INTIMIDATION is how several judges regard the disciplinary proceedings launched against some among their ranks, especially those who have criticised Supreme Court president Štefan Harabin and the general state of Slovak justice. But now Harabin himself is complaining of intimidation. In his case this refers to the attendance by foreign diplomats at the public hearings of disciplinary senates. Harabin went as far as to ask the sole candidate for the post of vice president of the Supreme Court, Daniela Švecová, during her presentation on April 7, how she views the presence of foreign diplomats at public hearings.
The chorus of critics of the present state of the judiciary has been growing.
Last year an open letter was signed by 15 judges who warned about what they called abuse of disciplinary proceedings against certain judges, while 105 judges earlier signed the “Five Sentences” petition to initiate a serious debate about the state of the judiciary in Slovakia. Earlier this year, the initiative For an Open Judiciary emerged in response to what its founders called political intervention, lack of transparency and the misuse of disciplinary proceedings, among other issues.
Diplomats from developed democracies have always closely monitored developments affecting the integrity of the Slovak judiciary.
Recently, the disciplinary proceeding initiated against Supreme Court justice Peter Paluda, who had filed a criminal complaint against Harabin, attracted representatives from the embassies of the United States, Great Britain, the Netherlands and Denmark to the courtroom. Foreign diplomats were also present at other disciplinary proceedings, while some also attended the launch of For an Open Judiciary.
Harabin described the presence of diplomats at disciplinary proceedings as “intimidation” of the members of their senates.
“As Foreign Affairs Minister Miroslav Lajčák has said, Slovakia is not a banana republic,” Harabin said.
Harabin was referring to comments reported in the April 3 issue of the Pravda daily in which Lajčák stressed that diplomats attending judicial disciplinary hearings must remain impartial and that Slovakia is not a “banana republic”. Lajčák also said: “In diplomatic language it means that they want to be informed at first-hand."
This is indeed what the official response of the US Embassy suggested.
“Representatives from our mission, as well as other diplomatic missions, attend public hearings as observers in order to obtain first-hand information about the disciplinary proceedings,” said the US Embassy in Bratislava in memo sent to The Slovak Spectator. “We follow a broad range of human rights issues in Slovakia, including the integrity of the judicial system.”
According to the US embassy, this sort of activity is consistent with the work of diplomats around the world, including in the United States.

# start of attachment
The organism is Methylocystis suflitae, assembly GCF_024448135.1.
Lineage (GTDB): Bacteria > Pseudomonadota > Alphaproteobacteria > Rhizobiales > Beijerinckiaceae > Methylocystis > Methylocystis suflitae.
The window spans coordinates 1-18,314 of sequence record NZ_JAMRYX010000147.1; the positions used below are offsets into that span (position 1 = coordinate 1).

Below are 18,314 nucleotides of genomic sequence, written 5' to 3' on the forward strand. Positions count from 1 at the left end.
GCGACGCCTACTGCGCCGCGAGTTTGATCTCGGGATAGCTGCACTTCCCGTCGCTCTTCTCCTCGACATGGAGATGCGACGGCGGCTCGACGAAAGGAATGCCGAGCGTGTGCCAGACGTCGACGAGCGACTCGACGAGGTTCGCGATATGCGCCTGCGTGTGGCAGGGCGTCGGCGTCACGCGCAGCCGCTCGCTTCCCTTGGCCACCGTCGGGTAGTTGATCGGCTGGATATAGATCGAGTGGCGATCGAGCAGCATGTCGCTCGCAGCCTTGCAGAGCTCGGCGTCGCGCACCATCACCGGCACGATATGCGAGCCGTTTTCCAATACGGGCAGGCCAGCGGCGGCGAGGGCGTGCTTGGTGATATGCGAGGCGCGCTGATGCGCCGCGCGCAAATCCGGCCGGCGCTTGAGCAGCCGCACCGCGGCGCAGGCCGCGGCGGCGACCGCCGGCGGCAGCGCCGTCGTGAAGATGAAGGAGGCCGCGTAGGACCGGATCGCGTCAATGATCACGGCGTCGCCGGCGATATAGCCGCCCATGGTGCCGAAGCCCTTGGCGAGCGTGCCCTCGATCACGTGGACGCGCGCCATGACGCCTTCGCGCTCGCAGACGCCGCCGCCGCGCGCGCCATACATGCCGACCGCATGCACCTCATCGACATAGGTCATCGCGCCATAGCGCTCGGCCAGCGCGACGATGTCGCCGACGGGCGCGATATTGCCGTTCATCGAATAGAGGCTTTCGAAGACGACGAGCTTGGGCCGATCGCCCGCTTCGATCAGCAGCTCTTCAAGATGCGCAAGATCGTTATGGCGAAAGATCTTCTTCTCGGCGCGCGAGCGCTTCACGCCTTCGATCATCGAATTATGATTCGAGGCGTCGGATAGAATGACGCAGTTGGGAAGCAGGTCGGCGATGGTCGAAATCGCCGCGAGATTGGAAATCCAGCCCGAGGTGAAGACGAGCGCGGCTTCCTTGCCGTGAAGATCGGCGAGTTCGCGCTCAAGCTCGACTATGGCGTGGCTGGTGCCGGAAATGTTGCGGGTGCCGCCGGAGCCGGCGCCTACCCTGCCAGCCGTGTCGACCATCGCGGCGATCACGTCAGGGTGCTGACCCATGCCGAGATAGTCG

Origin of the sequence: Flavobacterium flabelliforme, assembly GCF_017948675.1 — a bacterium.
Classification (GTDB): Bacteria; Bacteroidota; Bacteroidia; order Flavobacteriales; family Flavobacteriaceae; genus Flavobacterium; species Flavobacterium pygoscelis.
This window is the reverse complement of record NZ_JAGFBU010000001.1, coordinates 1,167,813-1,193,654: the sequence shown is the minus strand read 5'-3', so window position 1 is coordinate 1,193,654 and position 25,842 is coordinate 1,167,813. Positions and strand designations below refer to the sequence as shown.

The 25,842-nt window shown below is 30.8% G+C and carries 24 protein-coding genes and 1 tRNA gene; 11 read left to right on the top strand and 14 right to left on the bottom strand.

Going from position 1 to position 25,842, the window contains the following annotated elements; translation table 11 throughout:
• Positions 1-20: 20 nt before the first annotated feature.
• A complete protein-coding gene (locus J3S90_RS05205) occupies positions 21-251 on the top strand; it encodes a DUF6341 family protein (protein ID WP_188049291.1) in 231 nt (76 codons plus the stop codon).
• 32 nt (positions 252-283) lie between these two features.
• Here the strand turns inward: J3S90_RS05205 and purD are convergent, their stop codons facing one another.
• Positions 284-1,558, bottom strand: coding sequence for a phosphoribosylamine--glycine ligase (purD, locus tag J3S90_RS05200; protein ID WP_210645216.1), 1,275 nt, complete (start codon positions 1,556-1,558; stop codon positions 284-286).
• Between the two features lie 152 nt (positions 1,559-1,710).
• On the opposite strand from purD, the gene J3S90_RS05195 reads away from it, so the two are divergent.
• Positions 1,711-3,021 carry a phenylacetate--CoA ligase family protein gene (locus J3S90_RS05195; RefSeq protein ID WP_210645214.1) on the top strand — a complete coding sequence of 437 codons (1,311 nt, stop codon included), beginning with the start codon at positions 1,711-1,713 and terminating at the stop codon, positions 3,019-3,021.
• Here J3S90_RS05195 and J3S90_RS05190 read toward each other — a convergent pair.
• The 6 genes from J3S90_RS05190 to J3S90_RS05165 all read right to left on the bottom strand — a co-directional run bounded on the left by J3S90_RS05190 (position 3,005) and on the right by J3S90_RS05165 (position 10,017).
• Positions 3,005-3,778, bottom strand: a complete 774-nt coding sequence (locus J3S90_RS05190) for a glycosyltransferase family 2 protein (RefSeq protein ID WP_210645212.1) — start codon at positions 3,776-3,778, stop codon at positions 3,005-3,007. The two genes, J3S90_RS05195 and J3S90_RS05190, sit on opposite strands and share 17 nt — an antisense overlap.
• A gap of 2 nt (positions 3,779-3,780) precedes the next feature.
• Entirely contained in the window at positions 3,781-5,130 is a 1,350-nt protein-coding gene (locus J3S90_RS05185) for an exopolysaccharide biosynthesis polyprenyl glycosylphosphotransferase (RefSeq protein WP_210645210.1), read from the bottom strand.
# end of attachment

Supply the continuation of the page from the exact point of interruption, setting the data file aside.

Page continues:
Harabin, however, was quoted by Sme and the TASR newswire as suggesting that he had information that the attendance of the British Ambassador to Slovakia at the disciplinary proceedings was a private initiative, not a foreign-political initiative.
“They are not attending the case of Okoličány, but [are attending] the [disciplinary cases of] judges who are releasing Okoličány from custody,” Harabin added, referring to the recent release of alleged Košice gangland boss Robert Okoličány because of procedural errors, despite him facing murder charges.
After Okoličány’s release, the Justice Ministry issued a statement blaming judges for the alleged gangster’s release, without explaining in what specific way the judges were at fault.
"The failure to handle this case proves that disciplinary proceedings against the judges who are suspected of serious failings in the case of Robert O and company are justified , but the proposed penalties are mild," the ministry said.
According to the ministry the judges would have carried responsibility even if such case happens in Austria, Great Britain or other country of the European Union.
"The society would certainly not tolerate it if a criminal of Fritzl type was released," the ministry said in a release.
Harabin also made a reference to Jozef Fritzl, an Austrian man convicted of imprisoning his own daughter in a home-made dungeon and sexually abusing her over a period of 24 years. According to Harabin, if a judge in Austria were to release Fritzl from custody he would not be awarded the Nobel Prize and a Slovak ambassador would probably not attend any consequent disciplinary proceedings.
Harabin went on: “Should we start awarding Nobel Prizes to judges who participate in the release of Okoličány?” as quoted by TASR. “They face disciplinary proceedings just as in any European country.”
In addition to Paluda’s hearings, foreign diplomats including Britain’s Ambassador Michael Roberts and representatives of the embassies of the USA, Canada, Norway and Austria, also attended a hearing against Supreme Court Justice Jozef Kandera on March 17, the Sme daily reported. The disciplinary panel found Kandera guilty of protracted oversight of criminal cases and cut his salary by 15 percent for one month.
Kandera was penalised despite the fact that his bosses had never warned him about his alleged shortcomings. He is appealing against the verdict.
“The judiciary is seriously affected and will recover only with difficulty,” said Kandera, as quoted by the Sme daily. “It was attacked by a virus, which I will not name. We had a virus with the initials H1N1 and these initials are similar.”
Kandera was blamed for procrastinating in four cases, in three of which he had already ruled and two of which pertained to a huge criminal case, that of the so-called “acid gang”, the files for which amount to about 30,000 pages.
The disciplinary senate excused Kandera in these cases, admitting that they were complicated, only to blame the judge for delays in two simpler cases.
12. Apr 2010 at 0:00 | Beata Balogová